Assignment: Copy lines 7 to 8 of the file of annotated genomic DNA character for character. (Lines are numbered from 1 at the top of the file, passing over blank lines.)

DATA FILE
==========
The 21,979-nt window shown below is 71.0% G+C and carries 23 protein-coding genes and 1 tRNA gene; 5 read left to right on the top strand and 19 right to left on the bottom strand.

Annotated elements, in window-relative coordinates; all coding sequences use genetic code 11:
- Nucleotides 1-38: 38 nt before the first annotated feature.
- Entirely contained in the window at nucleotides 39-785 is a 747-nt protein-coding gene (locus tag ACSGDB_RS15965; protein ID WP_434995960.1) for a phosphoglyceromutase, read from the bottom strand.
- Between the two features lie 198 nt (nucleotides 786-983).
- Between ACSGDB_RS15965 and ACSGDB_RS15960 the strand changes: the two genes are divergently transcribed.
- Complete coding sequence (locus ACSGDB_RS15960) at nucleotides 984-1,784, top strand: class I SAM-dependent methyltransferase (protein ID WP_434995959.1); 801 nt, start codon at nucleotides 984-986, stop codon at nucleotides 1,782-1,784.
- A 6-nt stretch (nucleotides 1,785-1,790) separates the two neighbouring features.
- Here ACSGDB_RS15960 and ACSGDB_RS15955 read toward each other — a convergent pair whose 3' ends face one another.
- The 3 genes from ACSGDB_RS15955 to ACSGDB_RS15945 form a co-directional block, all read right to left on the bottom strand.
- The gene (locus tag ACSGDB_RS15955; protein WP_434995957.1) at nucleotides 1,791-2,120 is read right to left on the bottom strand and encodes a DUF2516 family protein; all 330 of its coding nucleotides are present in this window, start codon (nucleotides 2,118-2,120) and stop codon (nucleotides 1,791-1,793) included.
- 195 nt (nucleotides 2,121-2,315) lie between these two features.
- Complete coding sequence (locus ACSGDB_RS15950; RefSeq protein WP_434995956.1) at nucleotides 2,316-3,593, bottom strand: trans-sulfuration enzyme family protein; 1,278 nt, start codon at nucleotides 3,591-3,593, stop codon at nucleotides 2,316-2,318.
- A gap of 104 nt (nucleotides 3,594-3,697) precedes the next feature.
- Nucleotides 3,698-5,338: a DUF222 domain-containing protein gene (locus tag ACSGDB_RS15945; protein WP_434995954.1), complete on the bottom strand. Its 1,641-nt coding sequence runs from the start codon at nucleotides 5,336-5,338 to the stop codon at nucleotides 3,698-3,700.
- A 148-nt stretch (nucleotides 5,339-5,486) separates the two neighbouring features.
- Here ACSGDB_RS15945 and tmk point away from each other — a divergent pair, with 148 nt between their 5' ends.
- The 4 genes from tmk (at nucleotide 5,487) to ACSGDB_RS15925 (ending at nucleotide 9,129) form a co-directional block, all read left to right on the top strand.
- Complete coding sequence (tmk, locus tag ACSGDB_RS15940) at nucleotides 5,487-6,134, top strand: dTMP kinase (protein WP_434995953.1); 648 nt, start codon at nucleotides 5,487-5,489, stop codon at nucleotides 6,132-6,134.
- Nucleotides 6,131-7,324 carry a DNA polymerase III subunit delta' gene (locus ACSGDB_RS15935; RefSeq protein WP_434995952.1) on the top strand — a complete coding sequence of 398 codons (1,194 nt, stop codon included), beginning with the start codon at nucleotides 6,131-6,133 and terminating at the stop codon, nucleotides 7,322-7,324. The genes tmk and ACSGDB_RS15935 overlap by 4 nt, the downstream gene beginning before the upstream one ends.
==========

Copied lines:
- Complete coding sequence (locus ACSGDB_RS15960) at nucleotides 984-1,784, top strand: class I SAM-dependent methyltransferase (protein ID WP_434995959.1); 801 nt, start codon at nucleotides 984-986, stop codon at nucleotides 1,782-1,784.
- A 6-nt stretch (nucleotides 1,785-1,790) separates the two neighbouring features.